The Finch Formerly Known As Gold

30 October 2006

What a lovely neighborhood

And Her Majesty's Government plans to make bloody sure it costs you:

Families who live in desirable areas face massive increases in their council tax bills under plans being drawn up by Labour, it was revealed. Homeowners in affluent neighbourhoods with good schools, low crime rates and clean streets could be charged thousands of pounds extra than those in more run down places.

And how will they do this? By computer, of course:

The software, which will be used in the forthcoming revaluation of all 21 million homes in England, contains astonishingly detailed data on the number of households, even those who have pets, wear contact lenses or are vegetarian.

It allows inspectors to put a precise value on each home, based not only by its size and features, but its location.

The move is a further blow to homeowners who are facing the prospect of being fined for refusing to let council tax inspectors come into their homes to photograph any improvements.

Campaigners have warned that bills could rise by as much as four times in areas which are deemed 'desirable' — sending some bills spiralling from £1,000 to £4,000.

Under the current tax system, which dates back to 1993, the council tax, as it's called, has eight brackets or "bands": the highest band, H, is for structures valued (in 1991, the standardized base) at more than £320,000. Each governing council levies at its own rate, but the bands are consistent throughout England; Wales and Scotland have slightly different bands.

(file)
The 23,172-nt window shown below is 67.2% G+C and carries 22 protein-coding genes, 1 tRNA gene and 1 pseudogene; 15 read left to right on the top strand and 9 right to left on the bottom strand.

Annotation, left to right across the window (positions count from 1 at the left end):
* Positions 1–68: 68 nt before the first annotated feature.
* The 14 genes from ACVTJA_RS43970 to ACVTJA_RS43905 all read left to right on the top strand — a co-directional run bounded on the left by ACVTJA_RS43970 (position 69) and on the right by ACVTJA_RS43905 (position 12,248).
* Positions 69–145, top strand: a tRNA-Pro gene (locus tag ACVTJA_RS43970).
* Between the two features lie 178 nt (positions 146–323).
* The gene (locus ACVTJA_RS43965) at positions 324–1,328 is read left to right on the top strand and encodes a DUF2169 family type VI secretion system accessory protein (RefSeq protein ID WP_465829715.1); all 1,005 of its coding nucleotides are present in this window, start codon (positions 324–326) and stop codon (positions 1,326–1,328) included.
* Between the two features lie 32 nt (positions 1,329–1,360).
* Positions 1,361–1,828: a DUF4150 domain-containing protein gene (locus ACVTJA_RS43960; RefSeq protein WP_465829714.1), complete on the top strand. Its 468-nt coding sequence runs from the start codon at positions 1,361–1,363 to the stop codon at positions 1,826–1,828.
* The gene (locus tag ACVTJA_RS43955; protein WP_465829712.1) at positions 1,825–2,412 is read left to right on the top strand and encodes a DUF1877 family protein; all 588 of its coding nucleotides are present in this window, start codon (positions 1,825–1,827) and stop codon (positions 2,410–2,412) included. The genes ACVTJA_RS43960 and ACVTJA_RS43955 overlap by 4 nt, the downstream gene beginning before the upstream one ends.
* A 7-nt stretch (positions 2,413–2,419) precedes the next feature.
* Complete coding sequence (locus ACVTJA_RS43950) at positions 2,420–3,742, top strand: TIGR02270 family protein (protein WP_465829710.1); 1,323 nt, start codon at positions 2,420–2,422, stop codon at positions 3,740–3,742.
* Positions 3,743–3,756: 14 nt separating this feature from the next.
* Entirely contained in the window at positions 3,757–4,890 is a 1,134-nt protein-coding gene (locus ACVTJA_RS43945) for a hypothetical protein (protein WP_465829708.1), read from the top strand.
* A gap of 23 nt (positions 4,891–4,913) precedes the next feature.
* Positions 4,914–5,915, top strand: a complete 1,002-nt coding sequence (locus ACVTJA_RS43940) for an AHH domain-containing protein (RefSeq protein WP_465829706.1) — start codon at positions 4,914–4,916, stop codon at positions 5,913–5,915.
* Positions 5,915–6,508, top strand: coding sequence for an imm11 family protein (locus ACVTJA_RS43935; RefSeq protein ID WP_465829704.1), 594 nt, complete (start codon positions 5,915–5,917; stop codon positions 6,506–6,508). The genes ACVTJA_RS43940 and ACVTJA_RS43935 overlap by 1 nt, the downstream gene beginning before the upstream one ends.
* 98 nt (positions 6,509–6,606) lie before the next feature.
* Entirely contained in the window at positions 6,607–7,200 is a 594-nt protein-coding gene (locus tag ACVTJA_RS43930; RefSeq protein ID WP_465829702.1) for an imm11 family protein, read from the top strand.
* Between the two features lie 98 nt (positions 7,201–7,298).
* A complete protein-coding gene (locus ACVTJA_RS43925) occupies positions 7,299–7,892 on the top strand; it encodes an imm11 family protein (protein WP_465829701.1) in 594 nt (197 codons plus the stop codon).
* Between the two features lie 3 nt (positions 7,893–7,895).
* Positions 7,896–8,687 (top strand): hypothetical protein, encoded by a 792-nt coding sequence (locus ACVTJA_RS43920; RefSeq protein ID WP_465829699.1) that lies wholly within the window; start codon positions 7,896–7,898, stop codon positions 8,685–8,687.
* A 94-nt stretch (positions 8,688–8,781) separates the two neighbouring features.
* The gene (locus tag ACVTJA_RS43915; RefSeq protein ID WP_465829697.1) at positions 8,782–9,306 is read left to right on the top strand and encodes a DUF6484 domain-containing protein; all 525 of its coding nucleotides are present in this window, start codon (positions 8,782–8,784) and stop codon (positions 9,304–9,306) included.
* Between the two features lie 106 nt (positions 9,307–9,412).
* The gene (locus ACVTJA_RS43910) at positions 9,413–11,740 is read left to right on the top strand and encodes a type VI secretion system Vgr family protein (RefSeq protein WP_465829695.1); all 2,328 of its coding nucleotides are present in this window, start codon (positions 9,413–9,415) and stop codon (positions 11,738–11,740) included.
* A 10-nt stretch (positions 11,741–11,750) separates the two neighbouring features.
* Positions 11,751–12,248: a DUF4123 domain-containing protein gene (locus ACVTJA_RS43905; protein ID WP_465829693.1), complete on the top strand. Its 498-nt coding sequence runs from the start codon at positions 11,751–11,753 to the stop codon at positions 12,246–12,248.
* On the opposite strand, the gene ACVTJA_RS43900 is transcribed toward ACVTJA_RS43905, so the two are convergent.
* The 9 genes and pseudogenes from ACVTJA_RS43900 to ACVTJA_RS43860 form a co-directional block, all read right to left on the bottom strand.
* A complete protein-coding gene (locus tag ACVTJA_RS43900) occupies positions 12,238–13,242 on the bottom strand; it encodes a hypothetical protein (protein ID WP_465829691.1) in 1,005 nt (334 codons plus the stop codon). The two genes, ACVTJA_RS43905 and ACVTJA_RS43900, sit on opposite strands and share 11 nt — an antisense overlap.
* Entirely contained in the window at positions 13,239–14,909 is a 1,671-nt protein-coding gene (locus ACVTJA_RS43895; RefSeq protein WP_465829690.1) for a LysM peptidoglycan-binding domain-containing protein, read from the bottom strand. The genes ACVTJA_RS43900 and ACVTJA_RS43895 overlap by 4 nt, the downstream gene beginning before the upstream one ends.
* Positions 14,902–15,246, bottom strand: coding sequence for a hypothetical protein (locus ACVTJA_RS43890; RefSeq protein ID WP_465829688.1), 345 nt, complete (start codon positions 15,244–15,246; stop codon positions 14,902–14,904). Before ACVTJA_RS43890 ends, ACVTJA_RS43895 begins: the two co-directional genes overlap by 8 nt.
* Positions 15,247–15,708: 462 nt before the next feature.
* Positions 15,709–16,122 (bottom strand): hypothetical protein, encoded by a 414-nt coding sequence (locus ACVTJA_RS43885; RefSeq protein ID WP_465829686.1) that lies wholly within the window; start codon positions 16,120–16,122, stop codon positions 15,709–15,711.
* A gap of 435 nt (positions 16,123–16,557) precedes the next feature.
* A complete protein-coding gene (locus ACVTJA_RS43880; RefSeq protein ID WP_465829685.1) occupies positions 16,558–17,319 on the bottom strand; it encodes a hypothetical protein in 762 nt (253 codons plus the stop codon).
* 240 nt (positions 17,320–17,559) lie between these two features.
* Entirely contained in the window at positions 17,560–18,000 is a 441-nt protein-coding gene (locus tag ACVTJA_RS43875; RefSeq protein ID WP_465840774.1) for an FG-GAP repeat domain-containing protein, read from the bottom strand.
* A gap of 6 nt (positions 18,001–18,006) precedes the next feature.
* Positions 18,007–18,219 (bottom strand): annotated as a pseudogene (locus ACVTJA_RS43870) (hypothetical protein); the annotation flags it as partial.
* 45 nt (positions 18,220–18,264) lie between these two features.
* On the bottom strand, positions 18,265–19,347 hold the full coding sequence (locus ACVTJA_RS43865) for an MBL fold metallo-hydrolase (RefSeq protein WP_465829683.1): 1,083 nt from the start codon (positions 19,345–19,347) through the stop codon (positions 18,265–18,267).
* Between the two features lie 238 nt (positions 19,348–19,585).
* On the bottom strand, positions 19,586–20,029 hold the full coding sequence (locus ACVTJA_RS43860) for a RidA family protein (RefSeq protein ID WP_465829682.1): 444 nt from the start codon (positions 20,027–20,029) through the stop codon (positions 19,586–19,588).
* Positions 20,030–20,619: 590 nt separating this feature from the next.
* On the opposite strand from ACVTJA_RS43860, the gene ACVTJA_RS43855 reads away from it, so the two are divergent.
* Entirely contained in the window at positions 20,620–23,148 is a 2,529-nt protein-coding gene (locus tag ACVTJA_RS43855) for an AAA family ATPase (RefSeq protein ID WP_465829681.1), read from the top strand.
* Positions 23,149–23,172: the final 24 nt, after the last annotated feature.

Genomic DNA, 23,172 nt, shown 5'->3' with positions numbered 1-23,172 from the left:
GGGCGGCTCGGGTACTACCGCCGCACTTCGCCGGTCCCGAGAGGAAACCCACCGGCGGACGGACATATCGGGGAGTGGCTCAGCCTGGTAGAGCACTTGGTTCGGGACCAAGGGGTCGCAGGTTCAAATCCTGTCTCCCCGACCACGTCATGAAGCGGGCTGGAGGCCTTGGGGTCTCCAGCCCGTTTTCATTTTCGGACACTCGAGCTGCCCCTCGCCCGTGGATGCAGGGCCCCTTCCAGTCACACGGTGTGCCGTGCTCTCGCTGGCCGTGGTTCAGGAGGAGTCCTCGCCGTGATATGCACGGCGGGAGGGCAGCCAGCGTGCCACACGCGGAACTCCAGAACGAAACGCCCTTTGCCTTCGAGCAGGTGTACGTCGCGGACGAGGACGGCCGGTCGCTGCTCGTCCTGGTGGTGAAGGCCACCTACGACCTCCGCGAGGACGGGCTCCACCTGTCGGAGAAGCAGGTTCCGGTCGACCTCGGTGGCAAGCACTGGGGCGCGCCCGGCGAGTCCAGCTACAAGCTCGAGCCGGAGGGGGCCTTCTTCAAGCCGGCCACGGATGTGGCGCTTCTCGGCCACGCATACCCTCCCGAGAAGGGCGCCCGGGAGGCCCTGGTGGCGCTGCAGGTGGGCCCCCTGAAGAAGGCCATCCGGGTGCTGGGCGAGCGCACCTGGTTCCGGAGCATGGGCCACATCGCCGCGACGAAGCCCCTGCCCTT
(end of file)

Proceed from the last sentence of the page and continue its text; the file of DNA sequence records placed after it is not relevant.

It should be noted that in 1991, when the bands were set, the average English home sold for £73,000; it's now over £180,000.

And there's this:

Sir Sandy Bruce Lockhart, the chairman of the Local Government Association, said [last year] that wholesale reform was needed of how local government was funded. Council tax was flawed and revaluation would only add to the problem, he said. "It cannot be sensible to base a property tax on house prices in 1991 but we do not believe that people should be penalised because their homes have increased in value during the past decade."

A few local notes:

  • Leonard Sullivan, assessor for Oklahoma County, says that by the end of this year every single piece of real property in the county will have been visually inspected by his office. So far as I can tell, they were here in 2003, slightly before I moved in; state law requires a reinspection every four years.

  • Taxes on the palatial Surlywood estate for this year come to $824 (£443).

  • Online records go back only to 1993, at which time the tax was $253 (£133).

  • During those years, assessed value (11 percent of market value) increased from $3702 to $8508, subject to a cap law in some of those years.

Much as I feel for the Brits, or indeed any overtaxed folks, they're apparently not getting hit with anything we haven't seen Stateside.

But now this is interesting:

The Tories warned that if it was introduced in England, average bills would soar by £436 a year, with middle-class households in the South and South East worst hit.

Several councils would see average annual bills rise by more than £1,000. In many Labour heartlands, by contrast, average bills would fall, because house price rises have been less dramatic since the last national revaluation.

Make of that what you will.

Posted at 7:35 AM to Dyssynergy


This is caused by the banding of Property. At the moment more than 60 percent of properties in the North East are in Band A, but in the South that figure is only 3 per cent.
My little two bedroomed home would fall into either band A or B up there but here falls in to band E. There are rich people living in the North and poor people living in the South, so as long as banding is retained, council tax can never be fair.

Christine
Isitfair, the Nationwide Campaign for the Reform of the Council Tax System

Posted by: Christine at 9:44 AM on 30 October 2006

I have since read Isitfair's proposal, which calls for the abolition of the council tax outright; the £20 billion or so in revenue could be made up, they say, by minor adjustments to the income tax and the VAT.

Posted by: CGHill at 10:32 AM on 30 October 2006